Compare any two graphics cards:
Radeon HD 5970 vs Radeon HD 7870
IntroThe Radeon HD 5970 features a GPU core speed of 725 MHz, and the 1024 MB of GDDR5 RAM is set to run at 1000 MHz through a 256-bit bus. It also is comprised of 1600 SPUs, 160 TAUs, and 64 ROPs.
Compare those specs to the Radeon HD 7870, which uses a 28 nm design. AMD has clocked the core frequency at 1000 MHz. The GDDR5 memory is set to run at a speed of 1200 MHz on this specific card. It features 1280 SPUs along with 80 TAUs and 32 Rasterization Operator Units.
(No game benchmarks for this combination yet.)
Power Usage and Theoretical Benchmarks
Power Consumption (Max TDP)
Performance-wise, the Radeon HD 5970 should in theory be quite a bit superior to the Radeon HD 7870 overall. (explain)
Texel RateThe Radeon HD 5970 is quite a bit (about 190%) faster with regards to anisotropic filtering than the Radeon HD 7870. (explain)
Pixel RateThe Radeon HD 5970 should be quite a bit (more or less 190%) more effective at AA than the Radeon HD 7870, and will be able to handle higher screen resolutions without losing too much performance. (explain)
Please note that the above 'benchmarks' are all just theoretical - the results were calculated based on the card's specifications, and real-world performance may (and probably will) vary at least a bit.
One or more cards in this comparison are multi-core. This means that their bandwidth, texel and pixel rates are theoretically doubled - this does not mean the card will actually perform twice as fast, but only that it should in theory be able to. Actual game benchmarks will give a more accurate idea of what it's capable of.
Please note that the price comparisons are based on search keywords - sometimes it might show cards with very similar names that are not exactly the same as the one chosen in the comparison. We do try to filter out the wrong results as best we can, though.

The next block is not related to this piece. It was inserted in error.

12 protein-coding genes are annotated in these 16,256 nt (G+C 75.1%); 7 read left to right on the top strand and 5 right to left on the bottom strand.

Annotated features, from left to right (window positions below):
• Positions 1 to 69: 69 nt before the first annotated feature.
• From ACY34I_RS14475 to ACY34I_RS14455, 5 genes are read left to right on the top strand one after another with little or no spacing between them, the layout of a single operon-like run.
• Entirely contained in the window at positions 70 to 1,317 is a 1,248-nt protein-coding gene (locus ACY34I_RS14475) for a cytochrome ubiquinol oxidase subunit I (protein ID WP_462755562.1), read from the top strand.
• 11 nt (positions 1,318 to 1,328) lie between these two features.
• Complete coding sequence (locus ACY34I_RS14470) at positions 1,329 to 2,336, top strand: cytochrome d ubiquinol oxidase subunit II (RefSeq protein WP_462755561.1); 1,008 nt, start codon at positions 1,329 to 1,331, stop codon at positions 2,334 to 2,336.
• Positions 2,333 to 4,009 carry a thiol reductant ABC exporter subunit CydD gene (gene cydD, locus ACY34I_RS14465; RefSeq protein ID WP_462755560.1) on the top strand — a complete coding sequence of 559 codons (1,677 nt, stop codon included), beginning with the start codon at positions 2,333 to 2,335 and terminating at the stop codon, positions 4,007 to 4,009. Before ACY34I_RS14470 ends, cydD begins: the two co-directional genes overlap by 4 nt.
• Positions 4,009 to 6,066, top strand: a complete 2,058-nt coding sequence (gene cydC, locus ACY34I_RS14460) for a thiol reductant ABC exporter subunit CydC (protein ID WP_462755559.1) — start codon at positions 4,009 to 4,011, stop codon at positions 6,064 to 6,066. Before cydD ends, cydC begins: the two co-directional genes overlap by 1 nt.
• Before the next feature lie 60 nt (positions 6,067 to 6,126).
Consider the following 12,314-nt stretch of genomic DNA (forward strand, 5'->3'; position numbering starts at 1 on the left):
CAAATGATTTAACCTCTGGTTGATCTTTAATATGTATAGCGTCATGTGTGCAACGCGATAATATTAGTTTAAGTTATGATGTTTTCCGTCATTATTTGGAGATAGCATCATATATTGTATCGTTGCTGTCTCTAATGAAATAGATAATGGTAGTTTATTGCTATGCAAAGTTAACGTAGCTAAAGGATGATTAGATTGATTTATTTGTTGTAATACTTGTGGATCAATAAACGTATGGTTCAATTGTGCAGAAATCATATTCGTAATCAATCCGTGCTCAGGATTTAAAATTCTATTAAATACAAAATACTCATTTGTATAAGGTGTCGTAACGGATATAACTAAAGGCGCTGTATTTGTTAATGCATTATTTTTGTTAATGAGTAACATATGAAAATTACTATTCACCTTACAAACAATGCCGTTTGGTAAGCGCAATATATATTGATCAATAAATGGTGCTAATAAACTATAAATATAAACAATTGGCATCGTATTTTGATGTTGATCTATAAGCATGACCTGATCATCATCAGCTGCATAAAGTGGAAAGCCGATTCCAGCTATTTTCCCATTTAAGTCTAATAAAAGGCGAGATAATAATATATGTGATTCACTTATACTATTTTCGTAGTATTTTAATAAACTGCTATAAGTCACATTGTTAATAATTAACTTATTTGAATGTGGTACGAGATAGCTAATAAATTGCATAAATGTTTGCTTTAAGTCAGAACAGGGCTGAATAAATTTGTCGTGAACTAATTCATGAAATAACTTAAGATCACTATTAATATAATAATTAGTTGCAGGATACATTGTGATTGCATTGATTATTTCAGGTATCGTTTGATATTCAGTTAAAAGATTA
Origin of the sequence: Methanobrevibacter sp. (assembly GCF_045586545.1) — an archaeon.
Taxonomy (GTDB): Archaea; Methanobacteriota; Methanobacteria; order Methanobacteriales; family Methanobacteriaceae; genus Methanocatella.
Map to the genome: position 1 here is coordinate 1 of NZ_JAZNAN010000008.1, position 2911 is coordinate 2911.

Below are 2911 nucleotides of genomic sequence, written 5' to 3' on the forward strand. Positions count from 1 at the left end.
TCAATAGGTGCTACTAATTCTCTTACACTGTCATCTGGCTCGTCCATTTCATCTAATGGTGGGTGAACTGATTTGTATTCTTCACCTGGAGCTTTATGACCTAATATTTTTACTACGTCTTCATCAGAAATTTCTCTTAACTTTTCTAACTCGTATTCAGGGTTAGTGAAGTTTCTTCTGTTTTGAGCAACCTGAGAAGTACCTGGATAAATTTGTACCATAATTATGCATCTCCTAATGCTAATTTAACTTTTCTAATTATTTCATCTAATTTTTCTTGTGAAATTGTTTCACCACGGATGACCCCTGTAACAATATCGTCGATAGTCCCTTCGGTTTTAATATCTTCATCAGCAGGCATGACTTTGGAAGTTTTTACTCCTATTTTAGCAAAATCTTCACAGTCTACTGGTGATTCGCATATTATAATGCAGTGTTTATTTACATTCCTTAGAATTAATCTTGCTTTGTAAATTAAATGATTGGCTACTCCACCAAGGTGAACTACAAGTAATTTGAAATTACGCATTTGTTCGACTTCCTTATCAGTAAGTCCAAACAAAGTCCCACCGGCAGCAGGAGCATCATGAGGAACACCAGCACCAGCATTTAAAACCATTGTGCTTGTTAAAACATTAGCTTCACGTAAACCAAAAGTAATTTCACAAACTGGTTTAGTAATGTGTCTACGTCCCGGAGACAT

Memory Bandwidth: Memory bandwidth is the maximum amount of data (in units of MB per second) that can be moved across the external memory interface in a second. It is calculated by multiplying the interface width by its memory clock speed. If the card has DDR RAM, the result should be multiplied by 2 again. If DDR5, multiply by ANOTHER 2x. The higher the memory bandwidth, the faster the card will be in general. It especially helps with anti-aliasing, High Dynamic Range and high resolutions.
Texel Rate: Texel rate is the maximum amount of texture map elements (texels) that can be applied in one second. This figure is calculated by multiplying the total texture units of the card by the core speed of the chip. The higher this number, the better the video card will be at handling texture filtering (anisotropic filtering - AF). It is measured in millions of texels applied in a second.
Pixel Rate: Pixel rate is the maximum amount of pixels the graphics card could possibly record to the local memory in a second - measured in millions of pixels per second. The number is worked out by multiplying the number of ROPs by the the core speed of the card. ROPs (Raster Operations Pipelines - aka Render Output Units) are responsible for outputting the pixels (image) to the screen. The actual pixel rate is also dependant on quite a few other factors, especially the memory bandwidth - the lower the memory bandwidth is, the lower the ability to reach the max fill rate.